ADA Guidance on Emergency Care Through COVID-19 Crisis
The ADA provided its members and their patients a detailed guidance earlier this week on what to consider dental emergencies and non-emergency dental care. In addition, state mandates were issues for dental emergency care only. These mandates were issued as part of an effort to curb the spread of the coronavirus disease, COVID-19, and alleviate the burden on hospital and emergency departments.
So, what constitutes as a dental emergency?
According to the ADA, dental emergencies “are potentially life threatening and require immediate treatment to stop ongoing tissue bleeding [or to] alleviate severe pain or infection.”Conditions include:
- uncontrolled bleeding
- cellulitis or a diffuse soft tissue bacterial infection with intraoral or extraoral swelling that potentially compromises the patient’s airway
- trauma involving facial bones that potentially compromises the patient’s airway.
Urgent dental care also constitutes as the management of conditions that require immediate attention to relieve severe pain and/or risk of infection and to alleviate the burden on hospital emergency departments, such as:
- Severe dental pain from pulpal inflammation
- Pericoronitis or third-molar pain
- surgical post-operative osteitis, dry socket dressing changes
- Abscess, or localized bacterial infection resulting in localized pain and swelling
- Tooth fracture resulting in pain or causing soft tissue trauma
- Dental trauma with avulsion/luxation
- Dental treatment required prior to critical medical procedures
- Final crown/bridge cementation if the temporary restoration is lost, broken or causing gingival irritation
- Extensive dental caries or defective restorations causing pain
- Suture removal
- Denture adjustments or repairs when function impeded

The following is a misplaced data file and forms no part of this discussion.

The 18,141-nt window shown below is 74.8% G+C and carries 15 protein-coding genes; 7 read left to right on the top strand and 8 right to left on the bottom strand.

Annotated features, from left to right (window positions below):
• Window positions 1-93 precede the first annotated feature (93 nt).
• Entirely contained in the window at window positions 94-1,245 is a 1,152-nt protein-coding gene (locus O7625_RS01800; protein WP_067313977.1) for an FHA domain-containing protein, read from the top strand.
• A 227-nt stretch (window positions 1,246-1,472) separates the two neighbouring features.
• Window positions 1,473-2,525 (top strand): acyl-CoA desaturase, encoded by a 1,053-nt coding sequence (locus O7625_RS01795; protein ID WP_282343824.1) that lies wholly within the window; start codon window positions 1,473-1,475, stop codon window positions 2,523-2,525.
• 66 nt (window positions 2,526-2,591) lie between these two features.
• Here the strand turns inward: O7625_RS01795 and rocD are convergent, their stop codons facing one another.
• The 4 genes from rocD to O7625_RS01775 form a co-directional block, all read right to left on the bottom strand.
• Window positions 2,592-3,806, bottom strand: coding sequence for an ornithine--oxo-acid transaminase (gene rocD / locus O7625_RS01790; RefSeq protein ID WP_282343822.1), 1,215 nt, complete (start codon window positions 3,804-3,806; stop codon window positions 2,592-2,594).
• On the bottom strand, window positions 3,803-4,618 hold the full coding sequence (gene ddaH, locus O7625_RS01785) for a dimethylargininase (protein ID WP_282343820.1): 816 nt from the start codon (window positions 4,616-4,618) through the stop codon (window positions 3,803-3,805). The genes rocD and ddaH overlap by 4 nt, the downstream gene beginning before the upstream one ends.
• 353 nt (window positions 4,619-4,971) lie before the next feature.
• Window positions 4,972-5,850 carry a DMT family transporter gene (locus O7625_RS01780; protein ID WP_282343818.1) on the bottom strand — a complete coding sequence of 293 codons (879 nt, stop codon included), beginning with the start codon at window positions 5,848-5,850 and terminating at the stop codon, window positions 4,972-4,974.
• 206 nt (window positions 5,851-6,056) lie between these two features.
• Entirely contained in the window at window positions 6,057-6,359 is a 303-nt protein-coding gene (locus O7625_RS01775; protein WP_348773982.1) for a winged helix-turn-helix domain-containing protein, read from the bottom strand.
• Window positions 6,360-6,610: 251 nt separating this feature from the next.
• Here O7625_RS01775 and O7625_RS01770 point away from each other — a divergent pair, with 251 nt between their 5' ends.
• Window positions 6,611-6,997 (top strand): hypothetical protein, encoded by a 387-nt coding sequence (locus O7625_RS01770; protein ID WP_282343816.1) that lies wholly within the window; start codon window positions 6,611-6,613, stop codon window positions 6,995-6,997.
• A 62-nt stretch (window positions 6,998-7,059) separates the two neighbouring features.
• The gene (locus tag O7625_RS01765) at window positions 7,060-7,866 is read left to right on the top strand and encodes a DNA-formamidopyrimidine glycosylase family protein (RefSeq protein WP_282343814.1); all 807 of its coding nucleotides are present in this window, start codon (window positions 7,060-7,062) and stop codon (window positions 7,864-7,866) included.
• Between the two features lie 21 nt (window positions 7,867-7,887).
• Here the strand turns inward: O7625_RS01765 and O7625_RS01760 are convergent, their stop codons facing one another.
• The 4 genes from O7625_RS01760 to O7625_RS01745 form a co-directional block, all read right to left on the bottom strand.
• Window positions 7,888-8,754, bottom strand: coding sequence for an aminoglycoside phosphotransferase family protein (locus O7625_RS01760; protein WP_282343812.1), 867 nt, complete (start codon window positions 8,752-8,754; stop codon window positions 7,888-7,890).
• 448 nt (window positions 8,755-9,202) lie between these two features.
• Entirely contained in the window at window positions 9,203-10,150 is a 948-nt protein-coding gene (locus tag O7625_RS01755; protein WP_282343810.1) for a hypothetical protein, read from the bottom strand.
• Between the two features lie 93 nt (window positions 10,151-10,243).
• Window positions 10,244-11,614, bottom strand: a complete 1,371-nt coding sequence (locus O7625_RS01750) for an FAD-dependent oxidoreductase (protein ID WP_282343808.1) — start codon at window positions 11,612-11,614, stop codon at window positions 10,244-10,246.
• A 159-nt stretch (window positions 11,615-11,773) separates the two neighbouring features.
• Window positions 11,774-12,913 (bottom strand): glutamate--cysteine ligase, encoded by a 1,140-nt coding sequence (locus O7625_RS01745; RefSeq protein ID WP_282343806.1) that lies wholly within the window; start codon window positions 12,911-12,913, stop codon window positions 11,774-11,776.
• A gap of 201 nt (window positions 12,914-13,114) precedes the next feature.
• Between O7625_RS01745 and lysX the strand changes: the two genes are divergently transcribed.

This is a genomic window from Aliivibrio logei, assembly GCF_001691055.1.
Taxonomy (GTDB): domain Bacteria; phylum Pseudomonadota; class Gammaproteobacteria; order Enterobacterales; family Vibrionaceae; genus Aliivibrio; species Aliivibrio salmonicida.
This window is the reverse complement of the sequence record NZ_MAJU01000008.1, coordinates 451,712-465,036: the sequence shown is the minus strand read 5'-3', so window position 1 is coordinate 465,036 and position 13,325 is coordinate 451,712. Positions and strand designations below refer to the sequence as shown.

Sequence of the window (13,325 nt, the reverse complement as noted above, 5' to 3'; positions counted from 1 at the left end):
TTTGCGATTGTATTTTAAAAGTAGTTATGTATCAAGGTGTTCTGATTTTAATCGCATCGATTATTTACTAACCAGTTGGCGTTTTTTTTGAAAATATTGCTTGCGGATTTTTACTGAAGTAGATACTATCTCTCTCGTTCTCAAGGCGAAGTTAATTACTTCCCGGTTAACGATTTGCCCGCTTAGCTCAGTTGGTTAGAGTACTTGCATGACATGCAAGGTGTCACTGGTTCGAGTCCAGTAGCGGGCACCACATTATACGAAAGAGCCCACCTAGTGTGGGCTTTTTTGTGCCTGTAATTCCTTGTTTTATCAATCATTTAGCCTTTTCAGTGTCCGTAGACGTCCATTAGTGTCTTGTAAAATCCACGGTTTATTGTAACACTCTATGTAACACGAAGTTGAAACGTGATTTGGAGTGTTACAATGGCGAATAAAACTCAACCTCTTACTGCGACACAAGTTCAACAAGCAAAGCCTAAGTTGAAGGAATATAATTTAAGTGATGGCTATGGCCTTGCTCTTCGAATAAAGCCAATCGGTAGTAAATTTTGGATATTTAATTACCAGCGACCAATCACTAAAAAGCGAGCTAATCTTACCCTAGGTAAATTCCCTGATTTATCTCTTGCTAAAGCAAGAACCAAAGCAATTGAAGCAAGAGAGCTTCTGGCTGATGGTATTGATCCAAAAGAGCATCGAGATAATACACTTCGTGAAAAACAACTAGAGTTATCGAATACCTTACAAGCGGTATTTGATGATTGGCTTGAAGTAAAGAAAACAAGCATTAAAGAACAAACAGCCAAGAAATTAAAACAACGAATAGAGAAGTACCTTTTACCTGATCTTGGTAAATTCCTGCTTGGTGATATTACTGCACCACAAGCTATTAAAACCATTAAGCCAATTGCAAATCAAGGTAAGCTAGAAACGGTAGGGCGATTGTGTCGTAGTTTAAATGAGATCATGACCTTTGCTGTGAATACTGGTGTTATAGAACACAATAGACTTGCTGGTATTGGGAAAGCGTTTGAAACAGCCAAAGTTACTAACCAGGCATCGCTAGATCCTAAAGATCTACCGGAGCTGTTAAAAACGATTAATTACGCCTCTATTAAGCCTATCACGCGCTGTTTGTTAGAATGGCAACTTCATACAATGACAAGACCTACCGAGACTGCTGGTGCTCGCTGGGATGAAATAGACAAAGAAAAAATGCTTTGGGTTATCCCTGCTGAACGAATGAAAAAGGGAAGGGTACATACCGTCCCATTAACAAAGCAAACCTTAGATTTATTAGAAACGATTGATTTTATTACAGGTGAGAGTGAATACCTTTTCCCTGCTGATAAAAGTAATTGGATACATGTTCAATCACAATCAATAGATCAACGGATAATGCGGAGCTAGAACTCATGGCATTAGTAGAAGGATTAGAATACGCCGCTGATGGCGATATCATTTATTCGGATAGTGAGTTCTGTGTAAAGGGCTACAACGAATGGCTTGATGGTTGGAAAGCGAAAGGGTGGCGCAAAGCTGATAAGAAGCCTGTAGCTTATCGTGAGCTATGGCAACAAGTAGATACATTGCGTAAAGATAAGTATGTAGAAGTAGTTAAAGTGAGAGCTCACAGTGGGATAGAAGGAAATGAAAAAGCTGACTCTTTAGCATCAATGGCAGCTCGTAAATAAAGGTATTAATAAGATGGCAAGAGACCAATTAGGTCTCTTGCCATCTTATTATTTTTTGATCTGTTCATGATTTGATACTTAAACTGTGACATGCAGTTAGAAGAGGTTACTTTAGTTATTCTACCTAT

- Replacing temporary filling on endo access openings in patients experiencing pain
- Snipping or adjustment of an orthodontic wire or appliances piercing or ulcerating the oral mucosa
On the contrary, non-emergency dental procedures, that should not be administered at this time, include:
- Initial or periodic oral examinations and recall visits, including routine radiographs
- Routine dental cleaning and preventive therapies
- Orthodontic procedures other than those to address acute issues (e.g. pain, infection, trauma)
- Extraction of asymptomatic teeth
- Restorative dentistry including treatment of asymptomatic carious lesions
- Aesthetic dental procedures
We hope this offers some guidance on how to navigate this challenging time, while still being present for our patients that needs us. As mentioned in earlier posts, if you have closed your practice and would still like patients to have access, in case of a dental emergency, please feel free to offer Riverside Oral Surgery and our number River Edge Office Phone Number201-487-6565 as a resource – as we are open and only seeing patients for urgent and emergency care.
Be well and stay tunes for updates from Riverside Oral Surgery.
-Source credit, ADA.org
Comments are closed.